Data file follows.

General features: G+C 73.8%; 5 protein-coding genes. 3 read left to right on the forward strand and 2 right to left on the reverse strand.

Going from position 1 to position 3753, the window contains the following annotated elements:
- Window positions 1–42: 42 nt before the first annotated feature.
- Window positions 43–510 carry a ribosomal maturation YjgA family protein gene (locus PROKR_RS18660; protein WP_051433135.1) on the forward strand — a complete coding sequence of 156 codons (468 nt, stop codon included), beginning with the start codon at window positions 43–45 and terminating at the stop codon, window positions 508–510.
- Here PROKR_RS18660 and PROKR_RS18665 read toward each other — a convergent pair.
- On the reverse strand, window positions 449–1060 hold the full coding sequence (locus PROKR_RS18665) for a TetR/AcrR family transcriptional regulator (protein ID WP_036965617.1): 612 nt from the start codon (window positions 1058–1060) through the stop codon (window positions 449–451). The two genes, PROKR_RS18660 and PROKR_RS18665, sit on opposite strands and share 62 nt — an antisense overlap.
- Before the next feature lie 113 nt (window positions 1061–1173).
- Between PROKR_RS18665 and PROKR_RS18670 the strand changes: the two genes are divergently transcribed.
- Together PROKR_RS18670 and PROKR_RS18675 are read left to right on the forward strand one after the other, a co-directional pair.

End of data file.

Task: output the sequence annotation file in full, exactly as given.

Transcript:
General features: G+C 73.8%; 5 protein-coding genes. 3 read left to right on the forward strand and 2 right to left on the reverse strand.

Going from position 1 to position 3753, the window contains the following annotated elements:
- Window positions 1–42: 42 nt before the first annotated feature.
- Window positions 43–510 carry a ribosomal maturation YjgA family protein gene (locus PROKR_RS18660; protein WP_051433135.1) on the forward strand — a complete coding sequence of 156 codons (468 nt, stop codon included), beginning with the start codon at window positions 43–45 and terminating at the stop codon, window positions 508–510.
- Here PROKR_RS18660 and PROKR_RS18665 read toward each other — a convergent pair.
- On the reverse strand, window positions 449–1060 hold the full coding sequence (locus PROKR_RS18665) for a TetR/AcrR family transcriptional regulator (protein ID WP_036965617.1): 612 nt from the start codon (window positions 1058–1060) through the stop codon (window positions 449–451). The two genes, PROKR_RS18660 and PROKR_RS18665, sit on opposite strands and share 62 nt — an antisense overlap.
- Before the next feature lie 113 nt (window positions 1061–1173).
- Between PROKR_RS18665 and PROKR_RS18670 the strand changes: the two genes are divergently transcribed.
- Together PROKR_RS18670 and PROKR_RS18675 are read left to right on the forward strand one after the other, a co-directional pair.